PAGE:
- Parsing strings
- How to use ggplot2 to create visualizations
- Aesthetics for data visualization
- Adding labels to a data visualization
Statistics with R
R offers a wide range of features to perform statistical analysis on a data set. So, whether you want to calculate the median of a range of data, or perform a standard deviation calculation, R has you covered. Here are a few of the main statistical concepts you should learn about:
- Mean, median, mode, and range in R
- Variance and standard deviations
- Quartiles and interquartile ranges
Data analysts develop hypotheses—proposed explanations for a trend—then use data to figure out whether their hypothesis does or does not exist. An essential part of working as a data analyst is being able to test hypotheses. Here are the main topics you should cover to master testing hypotheses:
- Formulating a hypothesis
- Designing an experiment to prove a hypothesis
- Significance levels using p-values
- Assumptions associated with hypothesis testing
There is a lot more you can do with R, but the topics we have discussed above cover the main concepts with which you will need to be familiar before you start building more complex projects using the R programming language.
Where to Learn R
So far, we have discussed why you should learn R and what topics you should cover. But where can you go to actually learn these topics?
That’s a great question! There is no right answer in terms of the “best resource” for learning R because the best resource for you will depend on your learning style. Ask yourself: Do you like reading guides, or do you prefer step-by-step tutorials? Do you like online courses, or prefer interactive walkthroughs?
You may want to experiment with a few different learning formats to see what sticks, then focus on one or two sources when you have found something you like.
To help you out, here are a few resources you can use to learn R:
Online courses that teach R are all over the internet. The advantage of learning from an online course is that you’ll be able to hear an instructor talk you through concepts, which is especially beneficial given the complexities of working with R.
Here are a few good online courses for learning R:
- Introduction to R by DataCamp
- Statistical Computing with R Programming by UCL
- Learn R Programming by Coursera and Johns Hopkins University
- Harvard Data Science: R Basics
Many coders prefer to learn from books, which provide comprehensive guides to programming languages and other technologies. If you enjoy working your way through a book, then good news—there are plenty of resources out there from which you can learn R.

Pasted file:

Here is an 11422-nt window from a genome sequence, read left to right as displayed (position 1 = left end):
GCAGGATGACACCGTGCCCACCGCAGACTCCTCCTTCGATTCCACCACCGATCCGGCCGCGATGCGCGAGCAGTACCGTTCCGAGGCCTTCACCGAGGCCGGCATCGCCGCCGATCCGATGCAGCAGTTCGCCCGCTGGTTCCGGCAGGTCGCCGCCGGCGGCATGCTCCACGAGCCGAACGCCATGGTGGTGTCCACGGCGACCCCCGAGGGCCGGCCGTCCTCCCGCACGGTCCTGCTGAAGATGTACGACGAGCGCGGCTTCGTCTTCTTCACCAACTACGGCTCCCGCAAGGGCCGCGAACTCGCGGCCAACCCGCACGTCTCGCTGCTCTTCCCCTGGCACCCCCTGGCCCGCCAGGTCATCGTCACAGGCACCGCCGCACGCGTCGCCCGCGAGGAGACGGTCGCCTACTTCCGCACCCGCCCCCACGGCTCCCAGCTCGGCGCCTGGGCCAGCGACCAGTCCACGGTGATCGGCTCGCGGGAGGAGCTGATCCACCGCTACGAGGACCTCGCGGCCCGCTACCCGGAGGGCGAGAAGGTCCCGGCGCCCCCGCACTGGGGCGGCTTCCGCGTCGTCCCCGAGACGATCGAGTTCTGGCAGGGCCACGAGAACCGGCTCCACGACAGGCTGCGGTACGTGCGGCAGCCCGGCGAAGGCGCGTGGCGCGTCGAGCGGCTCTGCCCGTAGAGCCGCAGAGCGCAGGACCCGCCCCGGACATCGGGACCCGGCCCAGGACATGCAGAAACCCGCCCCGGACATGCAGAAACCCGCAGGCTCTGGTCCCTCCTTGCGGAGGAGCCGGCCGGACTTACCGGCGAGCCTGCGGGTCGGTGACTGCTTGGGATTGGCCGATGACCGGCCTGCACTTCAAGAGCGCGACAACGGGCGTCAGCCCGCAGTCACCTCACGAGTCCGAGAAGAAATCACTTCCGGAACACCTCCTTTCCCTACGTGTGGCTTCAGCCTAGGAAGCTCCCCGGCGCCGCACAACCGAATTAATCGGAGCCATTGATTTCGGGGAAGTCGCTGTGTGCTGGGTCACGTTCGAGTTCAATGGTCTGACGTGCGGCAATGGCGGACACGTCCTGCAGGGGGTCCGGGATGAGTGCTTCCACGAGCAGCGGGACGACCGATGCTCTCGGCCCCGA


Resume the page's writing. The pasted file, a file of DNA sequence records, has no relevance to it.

Here are a few top books for new R developers:
Tutorials are another popular method of learning R. Working your way through a tutorial allows you to take a step-by-step approach to code, and if you encounter an issue, you can always go back to an earlier point in the tutorial to fill in the gaps in your knowledge.
Here are a few good online tutorials for R:
Attend a Coding Bootcamp
Given the high demand for R skills in the data science field, many coding bootcamps have adopted R as part of their curricula. If you are looking for a more immersive, project-focused experience, then looking into coding bootcamps for data science may be worth your time.
To help you get started, check out the Career Karma bootcamp directory, which features a list of hundreds of coding bootcamps, including many that specialize in R and data science.
Work on Projects
Taking online courses and following tutorials will only take you so far. Once you’ve mastered the syntax—which is a great feat in itself—you’ll be ready to start working on your own projects.
Projects are a great way to build your skills because not only can you apply what you’ve learned in the classroom, but you can do so while working on a project that is more meaningful to you. That’s right. When you work on a self-driven project, you get to choose what you work on and how it turns out.
Are you stuck for ideas? If that’s the case, ask yourself: What data do I generate every day? Then, try to think of a project you could build using that data. Maybe you want to analyze data from your fitness tracker. Or maybe you want to analyze your finances. Or maybe you are interested in weather trends from your local area in spring.
No matter what you end up working on, make sure it is relevant to one of your own interests. This will ensure that, even if you encounter a challenge, you’ll have no problem finding the motivation you need to keep going.
Here are a few ideas to help you out:
- Analyze the performance of the stock market
- Sentiment analysis of Amazon reviews
- Movie recommendation engine
- Analyze donations data for the U.S. 2016 Presidential election
- Analyze voting turnout data for the U.K. 2017 General Election
The first project you work on should be simple, to ensure that you don’t take on too much too soon (which is a common mistake made even by seasoned programmers who are learning a new skill). Then, when you feel more confident, you can start adding new complexities to your projects.
In addition, if you can’t find a data set with which to work, you should check out Kaggle, a site for data analysts and scientists to work together and share project ideas. On Kaggle, there are thousands of open-source data sets that you can use in your projects free of charge, which almost eliminates the problem of “I can’t find the data I want!” when you’re working on a new project.